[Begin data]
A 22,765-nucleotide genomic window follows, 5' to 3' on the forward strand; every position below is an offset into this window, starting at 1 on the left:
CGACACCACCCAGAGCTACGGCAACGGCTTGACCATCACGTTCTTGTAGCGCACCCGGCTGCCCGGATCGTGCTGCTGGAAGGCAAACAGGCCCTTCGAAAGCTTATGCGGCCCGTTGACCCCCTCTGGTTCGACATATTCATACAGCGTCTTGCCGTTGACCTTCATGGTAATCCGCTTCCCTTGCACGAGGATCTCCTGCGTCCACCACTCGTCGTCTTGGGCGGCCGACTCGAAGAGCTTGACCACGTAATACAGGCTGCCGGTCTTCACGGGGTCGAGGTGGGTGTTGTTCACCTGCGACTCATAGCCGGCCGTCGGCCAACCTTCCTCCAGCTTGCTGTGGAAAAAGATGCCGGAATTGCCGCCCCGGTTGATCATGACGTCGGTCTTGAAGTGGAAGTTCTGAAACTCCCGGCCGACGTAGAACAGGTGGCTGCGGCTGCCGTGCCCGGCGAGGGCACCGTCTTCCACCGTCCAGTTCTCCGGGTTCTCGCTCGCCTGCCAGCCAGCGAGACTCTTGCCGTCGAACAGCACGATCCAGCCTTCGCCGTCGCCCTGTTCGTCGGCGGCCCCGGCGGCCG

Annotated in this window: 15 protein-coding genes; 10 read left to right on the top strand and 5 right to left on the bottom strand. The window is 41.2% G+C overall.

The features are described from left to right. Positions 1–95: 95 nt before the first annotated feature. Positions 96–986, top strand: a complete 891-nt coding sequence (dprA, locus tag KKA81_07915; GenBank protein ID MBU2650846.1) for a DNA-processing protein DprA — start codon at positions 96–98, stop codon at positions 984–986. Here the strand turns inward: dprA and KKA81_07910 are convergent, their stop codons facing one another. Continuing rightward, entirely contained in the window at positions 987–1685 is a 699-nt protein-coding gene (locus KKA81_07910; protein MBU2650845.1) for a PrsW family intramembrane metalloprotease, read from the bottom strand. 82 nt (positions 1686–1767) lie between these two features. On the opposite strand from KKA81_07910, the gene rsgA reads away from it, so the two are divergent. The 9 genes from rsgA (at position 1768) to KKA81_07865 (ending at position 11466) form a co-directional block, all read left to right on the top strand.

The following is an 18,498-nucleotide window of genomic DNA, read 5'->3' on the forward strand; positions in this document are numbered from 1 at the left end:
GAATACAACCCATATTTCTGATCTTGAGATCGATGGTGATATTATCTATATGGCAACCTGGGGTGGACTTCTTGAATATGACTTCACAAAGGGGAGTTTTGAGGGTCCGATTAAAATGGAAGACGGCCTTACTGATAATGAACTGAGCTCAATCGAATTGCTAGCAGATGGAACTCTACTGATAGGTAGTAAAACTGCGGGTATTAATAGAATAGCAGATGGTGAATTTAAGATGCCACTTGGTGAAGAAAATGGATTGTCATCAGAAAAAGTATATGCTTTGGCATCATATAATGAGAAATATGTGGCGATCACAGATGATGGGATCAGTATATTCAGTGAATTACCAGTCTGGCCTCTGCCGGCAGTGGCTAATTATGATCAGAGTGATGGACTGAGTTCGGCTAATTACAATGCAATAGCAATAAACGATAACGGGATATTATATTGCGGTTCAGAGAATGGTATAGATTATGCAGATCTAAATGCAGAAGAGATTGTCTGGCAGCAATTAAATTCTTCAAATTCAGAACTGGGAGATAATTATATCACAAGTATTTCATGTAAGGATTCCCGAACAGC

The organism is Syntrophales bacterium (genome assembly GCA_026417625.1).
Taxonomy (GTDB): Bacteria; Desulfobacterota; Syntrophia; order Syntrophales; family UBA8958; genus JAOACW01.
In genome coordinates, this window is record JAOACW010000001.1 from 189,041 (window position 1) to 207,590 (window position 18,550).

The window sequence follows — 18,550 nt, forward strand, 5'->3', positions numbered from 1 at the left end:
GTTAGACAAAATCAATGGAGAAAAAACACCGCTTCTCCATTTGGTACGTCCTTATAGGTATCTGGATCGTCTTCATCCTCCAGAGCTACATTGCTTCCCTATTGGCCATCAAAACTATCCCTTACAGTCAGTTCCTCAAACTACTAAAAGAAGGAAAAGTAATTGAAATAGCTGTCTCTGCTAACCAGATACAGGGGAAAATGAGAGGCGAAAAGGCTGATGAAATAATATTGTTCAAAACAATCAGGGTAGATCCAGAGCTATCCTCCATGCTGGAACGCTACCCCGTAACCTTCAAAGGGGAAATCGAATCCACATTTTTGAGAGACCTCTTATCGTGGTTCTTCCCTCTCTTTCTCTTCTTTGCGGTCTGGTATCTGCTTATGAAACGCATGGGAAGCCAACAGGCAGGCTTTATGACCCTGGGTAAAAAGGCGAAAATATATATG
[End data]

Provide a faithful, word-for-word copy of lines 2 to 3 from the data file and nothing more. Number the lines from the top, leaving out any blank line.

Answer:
CGACACCACCCAGAGCTACGGCAACGGCTTGACCATCACGTTCTTGTAGCGCACCCGGCTGCCCGGATCGTGCTGCTGGAAGGCAAACAGGCCCTTCGAAAGCTTATGCGGCCCGTTGACCCCCTCTGGTTCGACATATTCATACAGCGTCTTGCCGTTGACCTTCATGGTAATCCGCTTCCCTTGCACGAGGATCTCCTGCGTCCACCACTCGTCGTCTTGGGCGGCCGACTCGAAGAGCTTGACCACGTAATACAGGCTGCCGGTCTTCACGGGGTCGAGGTGGGTGTTGTTCACCTGCGACTCATAGCCGGCCGTCGGCCAACCTTCCTCCAGCTTGCTGTGGAAAAAGATGCCGGAATTGCCGCCCCGGTTGATCATGACGTCGGTCTTGAAGTGGAAGTTCTGAAACTCCCGGCCGACGTAGAACAGGTGGCTGCGGCTGCCGTGCCCGGCGAGGGCACCGTCTTCCACCGTCCAGTTCTCCGGGTTCTCGCTCGCCTGCCAGCCAGCGAGACTCTTGCCGTCGAACAGCACGATCCAGCCTTCGCCGTCGCCCTGTTCGTCGGCGGCCCCGGCGGCCG

Annotated in this window: 15 protein-coding genes; 10 read left to right on the top strand and 5 right to left on the bottom strand. The window is 41.2% G+C overall.